The 10 greatest images from NASA's Artemis 1 moon mission

NASA’s Space Launch System rocket carrying the Orion spacecraft launches on the Artemis 1 flight test, Wednesday, Nov. 16, 2022, from Launch Complex 39B at NASA’s Kennedy Space Center in Florida.
NASA’s Space Launch System rocket carrying the Orion spacecraft launches on the Artemis 1 flight test, Wednesday, Nov. 16, 2022, from Launch Complex 39B at NASA’s Kennedy Space Center in Florida. (Image credit: NASA/Joel Kowsky)

The first mission of NASA's ambitious Artemis program produced some beautiful images.

From the moment the 322-foot-tall (98 meters) Space Launch System (SLS) rocket was rolled out to the pad at Launch Complex 39B at NASA's Kennedy Space Center, the Artemis 1 mission has wowed the world with striking images.

From the bright-as-day nighttime launch of SLS to the close-up shots of the moon's crater-pocked surface taken by the Orion spacecraft, the photos of Artemis 1 have made this moon mission truly come to life. Join us as we look back through the mission with 10 of the greatest images from NASA's Artemis 1 mission.

Related: Splashdown! Artemis 1 Orion capsule lands to end epic moon mission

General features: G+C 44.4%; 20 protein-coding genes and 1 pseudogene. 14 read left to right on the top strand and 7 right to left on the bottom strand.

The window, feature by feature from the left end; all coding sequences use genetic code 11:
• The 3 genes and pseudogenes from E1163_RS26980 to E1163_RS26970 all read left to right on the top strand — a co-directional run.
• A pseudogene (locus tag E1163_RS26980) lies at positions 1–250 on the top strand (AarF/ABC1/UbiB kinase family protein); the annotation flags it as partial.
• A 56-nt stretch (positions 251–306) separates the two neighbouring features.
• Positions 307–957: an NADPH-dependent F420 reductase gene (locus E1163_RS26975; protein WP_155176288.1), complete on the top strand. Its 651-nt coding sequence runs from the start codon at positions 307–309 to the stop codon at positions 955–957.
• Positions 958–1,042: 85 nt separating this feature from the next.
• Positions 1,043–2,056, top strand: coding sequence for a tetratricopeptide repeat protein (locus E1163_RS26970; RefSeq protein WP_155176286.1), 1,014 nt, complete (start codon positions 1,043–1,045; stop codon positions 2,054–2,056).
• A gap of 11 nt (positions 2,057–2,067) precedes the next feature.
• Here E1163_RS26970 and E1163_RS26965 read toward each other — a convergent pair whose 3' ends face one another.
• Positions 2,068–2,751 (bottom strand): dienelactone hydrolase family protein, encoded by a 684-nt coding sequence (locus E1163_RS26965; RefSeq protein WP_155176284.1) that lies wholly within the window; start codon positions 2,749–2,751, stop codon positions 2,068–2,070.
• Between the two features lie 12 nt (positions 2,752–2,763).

Live updates: NASA's Artemis 1 moon mission

1. SLS waits on the launch pad

NASA's Space Launch System (SLS) rocket with the Orion spacecraft on the launch pad. (Image credit: NASA/Joel Kowsky)

Some nine days before liftoff, NASA's Space Launch System rocket stood in the orange glow of a Florida sunset at Launch Complex 39B at NASA's Kennedy Space Center in Florida.

2. SLS lifts off

NASA's Space Launch System rocket carrying the Orion spacecraft launches on the Artemis 1 flight test, Wednesday, Nov. 16, 2022, from Launch Complex 39B at NASA's Kennedy Space Center in Florida. (Image credit: NASA/Joel Kowsky)

Seconds after ignition, SLS begins its journey to the moon on Nov. 16, 2022 as it lit up the night sky with its solid rocket boosters. The ignition of the Space Launch System rocket was so powerful that it damaged its mobile launch platform.

3. SLS joins the moon in the night sky

NASA's SLS rocket heads towards deep space as the moon shines beside its smoke trail in the night sky.

NASA's SLS rocket heads towards deep space as the moon shines beside its smoke trail in the night sky. (Image credit: NASA/Keegan Barber)